Way back in late 2001, Adam Greenfield published an essay entitled, “The Bathing Ape Has No Clothes (and other notes on the distinction between style and design). In this essay, he posits “problem-solving within constraints” as an essential component of design. In fact, as he sees it, this component separates design most definitively from “style,” which is characterized by a relatively personal, unconstrained creativity. That some designers, he cites Paul Rand and Saul Bass as examples, were, in spite of real constraints, able to develop a recognizable style, testifies to the level of artistry they achieved with their work.
Though he does not refer to it, Greenfield’s essay was preceded by Jeffrey Zeldman’s, “Style versus design: Why understanding the difference is what it’s all about,” which first appeared in 2000 (and was reprinted in 2005 by Adobe). Zeldman too emphasizes the real-world pragmatism of design over and against the modish self-referentiality of style. He laments that young web designers, along with design competition judges, fall for the trendy allure of style and thus overlook and avoid the less sexy, though more critical, challenge posed by plain-old usability. Eschewing a reductive “either/or,” Zeldman simply states, “Not enough designers are working in that vast middle ground between eye candy and usability where most of the web must be built.”
To show that this debate is far from dead, viddy this recent post by Eric Karjaluoto, provocatively called, “F— Style.” He echoes the positions of Greenfield and Zeldman by advocating “hardcore” design, which he defines as, “design focused on results.” “This kind of design,” he writes, “forces us to see ourselves as intermediaries, who facilitate defined outcomes. To do this, we consider and weigh business, marketing, communications (and other) challenges, and work to resolve them through design. The end-result doesn’t have to look good, even though it might, but it absolutely must work.”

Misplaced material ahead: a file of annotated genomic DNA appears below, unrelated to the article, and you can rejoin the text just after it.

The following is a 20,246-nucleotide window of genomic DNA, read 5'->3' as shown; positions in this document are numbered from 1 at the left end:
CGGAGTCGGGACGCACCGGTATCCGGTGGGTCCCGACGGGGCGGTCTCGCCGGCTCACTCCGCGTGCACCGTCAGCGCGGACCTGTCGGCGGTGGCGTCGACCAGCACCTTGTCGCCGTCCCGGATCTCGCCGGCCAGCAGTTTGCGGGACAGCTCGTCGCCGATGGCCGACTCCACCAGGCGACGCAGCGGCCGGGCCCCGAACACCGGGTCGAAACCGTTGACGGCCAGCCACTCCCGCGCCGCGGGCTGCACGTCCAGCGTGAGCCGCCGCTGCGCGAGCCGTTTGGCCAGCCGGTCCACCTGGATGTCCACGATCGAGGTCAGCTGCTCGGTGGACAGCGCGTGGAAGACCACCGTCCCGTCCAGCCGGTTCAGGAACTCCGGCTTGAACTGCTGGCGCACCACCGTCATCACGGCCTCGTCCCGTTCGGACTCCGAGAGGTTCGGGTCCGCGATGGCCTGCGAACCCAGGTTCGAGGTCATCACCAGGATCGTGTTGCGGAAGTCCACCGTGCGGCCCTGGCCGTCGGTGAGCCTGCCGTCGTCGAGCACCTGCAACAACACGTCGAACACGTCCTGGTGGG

As colorful and interesting as I found Karjaluoto’s polemic, I thought it especially refreshing that he brought the discussion back to careers and getting professional work. While describing the process of hiring an interaction designer, and the elements he looks for in a portfolio, he says, “As I narrow the list of potential candidates I find myself with a handful of books that look aesthetically different from one to the next, but share certain characteristics. These characteristics include work that feels rational, informed, effective and appropriate to the effort. I’m looking for people who craft solutions to address and impact a specific challenge.”
When you look at your book, what do you see? If you see stylistic continuity from one piece to the next, Karjaluoto and Zeldman both suggest, you just might be looking at the failure to adequately and appropriately respond to the needs of your clients.
At the same time, pieces in a book don’t and shouldn’t speak for themselves. All stylistic continuity aside, do your pieces have stories that reflect business results? Can you answer the prickly but pertinent question, “Did it work?”
[Hat tip to the Silverthreaded One for the Greenfield essay.]